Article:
- The Washington Times - Thursday, February 9, 2017

A statue of Robert E. Lee astride his trusty steed Traveller could soon be evicted from a Charlottesville, Virginia, park named in his honor after the city’s council voted to remove the Confederate general, WTOP News reported Thursday.

“The measure, which passed Monday, gives city officials two months to recommend how to move the equestrian monument, which has been there since 1924,” WTOP said.

The city council still has to work out how to finance the removal of the statue, estimated to cost $300,000, according to WTOP. Cost considerations were one reason opponents of the decision cited for voting against the resolution.

“All I see in the wake of this destructive act is more division,” WTOP quoted city Councilwoman Kathy Galvin as saying. “The relocation of a statue can also seem reckless when it’s done without knowing the cost, without knowing a location and without knowing the expected outcomes.”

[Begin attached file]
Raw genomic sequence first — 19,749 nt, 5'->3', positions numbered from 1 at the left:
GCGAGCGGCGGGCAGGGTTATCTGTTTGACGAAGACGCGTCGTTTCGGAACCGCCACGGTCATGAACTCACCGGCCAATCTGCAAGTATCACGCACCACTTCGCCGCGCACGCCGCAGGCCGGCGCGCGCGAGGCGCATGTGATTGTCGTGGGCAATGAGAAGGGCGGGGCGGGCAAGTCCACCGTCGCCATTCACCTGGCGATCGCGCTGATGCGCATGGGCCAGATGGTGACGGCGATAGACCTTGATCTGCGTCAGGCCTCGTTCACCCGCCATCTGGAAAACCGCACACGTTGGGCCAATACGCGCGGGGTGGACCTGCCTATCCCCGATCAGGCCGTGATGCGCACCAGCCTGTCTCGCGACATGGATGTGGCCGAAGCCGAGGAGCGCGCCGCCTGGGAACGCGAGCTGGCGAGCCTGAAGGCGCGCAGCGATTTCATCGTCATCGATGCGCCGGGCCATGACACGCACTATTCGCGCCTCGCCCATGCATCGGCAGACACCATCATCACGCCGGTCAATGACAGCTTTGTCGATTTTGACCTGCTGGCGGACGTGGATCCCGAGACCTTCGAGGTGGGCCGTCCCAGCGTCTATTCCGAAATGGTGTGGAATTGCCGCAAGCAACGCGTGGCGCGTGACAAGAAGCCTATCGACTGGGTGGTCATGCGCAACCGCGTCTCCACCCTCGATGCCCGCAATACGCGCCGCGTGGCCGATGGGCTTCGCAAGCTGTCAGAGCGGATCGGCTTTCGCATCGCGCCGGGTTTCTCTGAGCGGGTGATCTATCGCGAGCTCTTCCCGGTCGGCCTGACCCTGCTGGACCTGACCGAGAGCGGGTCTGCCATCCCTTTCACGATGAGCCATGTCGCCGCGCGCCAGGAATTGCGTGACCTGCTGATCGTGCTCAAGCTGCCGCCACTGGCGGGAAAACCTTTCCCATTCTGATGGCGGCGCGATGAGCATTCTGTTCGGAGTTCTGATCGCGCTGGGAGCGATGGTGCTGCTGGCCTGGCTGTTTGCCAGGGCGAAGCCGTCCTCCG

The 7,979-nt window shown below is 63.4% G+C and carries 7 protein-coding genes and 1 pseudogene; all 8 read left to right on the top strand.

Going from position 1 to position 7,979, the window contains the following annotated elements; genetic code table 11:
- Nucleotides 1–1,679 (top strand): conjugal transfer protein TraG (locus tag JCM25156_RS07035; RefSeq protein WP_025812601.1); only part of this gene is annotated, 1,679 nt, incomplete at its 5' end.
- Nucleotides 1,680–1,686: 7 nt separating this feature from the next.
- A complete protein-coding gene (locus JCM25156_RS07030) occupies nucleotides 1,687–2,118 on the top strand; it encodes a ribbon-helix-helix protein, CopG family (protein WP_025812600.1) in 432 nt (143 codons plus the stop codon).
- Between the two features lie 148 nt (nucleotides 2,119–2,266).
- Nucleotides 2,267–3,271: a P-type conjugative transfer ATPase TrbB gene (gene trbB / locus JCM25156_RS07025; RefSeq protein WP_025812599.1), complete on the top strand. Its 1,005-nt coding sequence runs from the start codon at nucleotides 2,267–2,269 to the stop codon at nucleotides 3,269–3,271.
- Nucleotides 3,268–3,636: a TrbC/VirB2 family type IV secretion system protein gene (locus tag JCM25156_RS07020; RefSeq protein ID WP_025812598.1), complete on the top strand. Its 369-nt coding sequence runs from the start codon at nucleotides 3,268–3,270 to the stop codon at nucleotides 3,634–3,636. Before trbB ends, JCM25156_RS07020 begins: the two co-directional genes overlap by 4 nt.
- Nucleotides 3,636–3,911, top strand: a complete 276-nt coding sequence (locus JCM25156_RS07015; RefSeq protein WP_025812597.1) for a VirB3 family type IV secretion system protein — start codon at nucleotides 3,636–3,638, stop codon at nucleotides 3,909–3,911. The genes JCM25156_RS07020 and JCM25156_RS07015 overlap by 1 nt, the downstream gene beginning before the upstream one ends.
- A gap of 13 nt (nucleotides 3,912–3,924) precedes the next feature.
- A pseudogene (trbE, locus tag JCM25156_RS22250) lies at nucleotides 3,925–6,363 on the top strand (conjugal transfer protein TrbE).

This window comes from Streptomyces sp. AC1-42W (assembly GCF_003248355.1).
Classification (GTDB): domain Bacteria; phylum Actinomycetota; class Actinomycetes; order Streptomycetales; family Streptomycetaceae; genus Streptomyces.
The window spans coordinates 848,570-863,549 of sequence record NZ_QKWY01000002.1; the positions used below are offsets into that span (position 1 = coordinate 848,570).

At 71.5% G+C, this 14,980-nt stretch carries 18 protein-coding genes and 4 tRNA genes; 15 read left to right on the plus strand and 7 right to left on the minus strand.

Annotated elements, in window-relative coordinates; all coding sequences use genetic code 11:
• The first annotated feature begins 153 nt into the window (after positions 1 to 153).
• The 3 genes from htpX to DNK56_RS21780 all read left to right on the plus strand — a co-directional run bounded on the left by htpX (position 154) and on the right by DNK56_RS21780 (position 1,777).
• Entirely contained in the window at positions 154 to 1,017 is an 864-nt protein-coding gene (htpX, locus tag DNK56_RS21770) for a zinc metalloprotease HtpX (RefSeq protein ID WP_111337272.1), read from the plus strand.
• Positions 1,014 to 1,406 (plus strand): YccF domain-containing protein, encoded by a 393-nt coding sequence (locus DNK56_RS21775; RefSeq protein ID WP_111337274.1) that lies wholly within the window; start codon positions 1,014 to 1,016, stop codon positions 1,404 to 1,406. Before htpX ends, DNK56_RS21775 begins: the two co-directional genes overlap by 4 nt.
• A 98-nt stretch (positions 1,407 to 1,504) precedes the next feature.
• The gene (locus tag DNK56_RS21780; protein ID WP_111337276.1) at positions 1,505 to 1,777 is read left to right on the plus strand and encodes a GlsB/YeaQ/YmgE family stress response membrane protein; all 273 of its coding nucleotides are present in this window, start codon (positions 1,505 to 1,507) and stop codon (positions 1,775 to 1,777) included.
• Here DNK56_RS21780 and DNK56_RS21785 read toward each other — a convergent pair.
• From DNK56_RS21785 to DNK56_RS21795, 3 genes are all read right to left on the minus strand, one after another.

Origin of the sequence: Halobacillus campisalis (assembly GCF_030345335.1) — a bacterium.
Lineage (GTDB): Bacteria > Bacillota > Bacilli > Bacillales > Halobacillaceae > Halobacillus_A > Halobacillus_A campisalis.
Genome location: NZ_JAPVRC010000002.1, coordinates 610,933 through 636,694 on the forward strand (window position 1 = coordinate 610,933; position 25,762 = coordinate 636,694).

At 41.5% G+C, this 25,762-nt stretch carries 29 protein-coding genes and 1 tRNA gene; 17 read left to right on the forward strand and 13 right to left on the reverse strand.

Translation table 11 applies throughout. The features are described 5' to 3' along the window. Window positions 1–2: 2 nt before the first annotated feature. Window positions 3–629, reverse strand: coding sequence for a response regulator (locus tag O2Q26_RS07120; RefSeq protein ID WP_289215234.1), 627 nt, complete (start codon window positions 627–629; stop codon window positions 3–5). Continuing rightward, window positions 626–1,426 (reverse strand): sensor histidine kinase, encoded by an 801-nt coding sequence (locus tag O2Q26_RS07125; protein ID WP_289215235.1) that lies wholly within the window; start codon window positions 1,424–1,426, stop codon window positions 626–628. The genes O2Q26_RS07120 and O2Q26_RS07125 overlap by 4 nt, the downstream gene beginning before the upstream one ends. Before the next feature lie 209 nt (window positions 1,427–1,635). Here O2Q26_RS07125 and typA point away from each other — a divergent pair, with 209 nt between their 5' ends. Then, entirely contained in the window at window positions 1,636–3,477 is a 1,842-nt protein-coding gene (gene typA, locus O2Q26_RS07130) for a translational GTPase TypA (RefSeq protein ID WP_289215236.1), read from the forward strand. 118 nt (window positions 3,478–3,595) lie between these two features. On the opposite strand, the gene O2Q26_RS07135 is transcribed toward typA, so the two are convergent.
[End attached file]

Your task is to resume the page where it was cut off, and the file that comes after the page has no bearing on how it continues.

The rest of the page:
Home to the University of Virginia, Charlottesville is considered a generally liberal-leaning jurisdiction in what is still largely a conservative state. Other jurisdictions in the Old Dominion and neighboring Maryland have recently taken steps to remove memorials to controversial historic figures.

In September, another liberal Virginia city, Alexandria, approved a resolution to rename a road through the city named after Confederate States president Jefferson Davis. The resolution also called on the state legislature to authorize removal of a monument to the city’s Confederate war dead. 

In October, a local historic preservation body in Frederick, Maryland, voted to relocate a bust of Roger Taney from outside the city’s courthouse to the cemetery where he was buried.

Taney, a Maryland native who served as the Supreme Court’s fifth chief justice, was the author of the infamous Dred Scott decision and himself a slaveowner.

• Ken Shepherd can be reached at kshepherd@washingtontimes.com.

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